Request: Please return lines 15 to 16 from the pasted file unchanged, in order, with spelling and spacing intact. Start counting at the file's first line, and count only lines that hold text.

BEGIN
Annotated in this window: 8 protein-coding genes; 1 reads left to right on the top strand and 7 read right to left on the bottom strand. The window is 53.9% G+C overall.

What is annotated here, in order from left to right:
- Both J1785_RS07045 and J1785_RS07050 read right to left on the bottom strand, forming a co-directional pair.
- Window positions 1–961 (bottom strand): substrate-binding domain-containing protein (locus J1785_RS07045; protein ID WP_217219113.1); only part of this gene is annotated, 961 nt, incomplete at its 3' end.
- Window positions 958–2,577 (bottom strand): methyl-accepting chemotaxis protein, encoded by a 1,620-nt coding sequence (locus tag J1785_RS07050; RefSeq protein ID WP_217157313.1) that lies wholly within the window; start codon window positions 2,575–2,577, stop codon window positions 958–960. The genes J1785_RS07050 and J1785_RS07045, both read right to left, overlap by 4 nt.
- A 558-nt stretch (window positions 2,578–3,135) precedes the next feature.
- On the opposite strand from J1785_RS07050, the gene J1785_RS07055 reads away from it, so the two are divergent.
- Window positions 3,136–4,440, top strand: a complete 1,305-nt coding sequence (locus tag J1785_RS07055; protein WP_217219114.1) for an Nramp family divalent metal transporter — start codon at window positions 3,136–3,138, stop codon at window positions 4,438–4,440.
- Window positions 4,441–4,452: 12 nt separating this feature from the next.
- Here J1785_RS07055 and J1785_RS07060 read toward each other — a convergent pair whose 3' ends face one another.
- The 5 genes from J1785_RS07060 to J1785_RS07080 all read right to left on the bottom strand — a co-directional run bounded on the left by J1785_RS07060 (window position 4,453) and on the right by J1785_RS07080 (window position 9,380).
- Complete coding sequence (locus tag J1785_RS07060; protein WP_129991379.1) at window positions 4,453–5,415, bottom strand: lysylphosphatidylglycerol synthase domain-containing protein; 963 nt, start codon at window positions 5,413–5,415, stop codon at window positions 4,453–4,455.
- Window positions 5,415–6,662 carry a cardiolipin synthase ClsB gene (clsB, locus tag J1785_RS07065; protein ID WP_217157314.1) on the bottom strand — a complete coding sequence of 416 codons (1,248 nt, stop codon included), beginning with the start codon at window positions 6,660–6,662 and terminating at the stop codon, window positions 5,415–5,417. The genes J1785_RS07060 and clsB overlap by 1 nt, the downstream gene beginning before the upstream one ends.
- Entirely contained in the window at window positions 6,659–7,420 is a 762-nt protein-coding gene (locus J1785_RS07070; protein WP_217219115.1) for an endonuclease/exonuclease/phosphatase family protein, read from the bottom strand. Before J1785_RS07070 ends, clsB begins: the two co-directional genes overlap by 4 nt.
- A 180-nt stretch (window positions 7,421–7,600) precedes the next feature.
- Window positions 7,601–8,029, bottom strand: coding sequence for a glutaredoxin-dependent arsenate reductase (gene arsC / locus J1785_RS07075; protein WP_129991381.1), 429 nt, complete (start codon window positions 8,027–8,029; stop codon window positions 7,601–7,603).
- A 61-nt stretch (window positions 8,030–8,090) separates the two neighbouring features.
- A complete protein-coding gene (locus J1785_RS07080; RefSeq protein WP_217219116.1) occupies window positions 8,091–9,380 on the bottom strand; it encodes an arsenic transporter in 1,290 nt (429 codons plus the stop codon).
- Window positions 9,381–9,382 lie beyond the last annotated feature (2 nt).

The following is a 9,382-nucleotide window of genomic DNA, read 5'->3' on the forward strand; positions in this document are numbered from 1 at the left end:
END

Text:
- A 180-nt stretch (window positions 7,421–7,600) precedes the next feature.
- Window positions 7,601–8,029, bottom strand: coding sequence for a glutaredoxin-dependent arsenate reductase (gene arsC / locus J1785_RS07075; protein WP_129991381.1), 429 nt, complete (start codon window positions 8,027–8,029; stop codon window positions 7,601–7,603).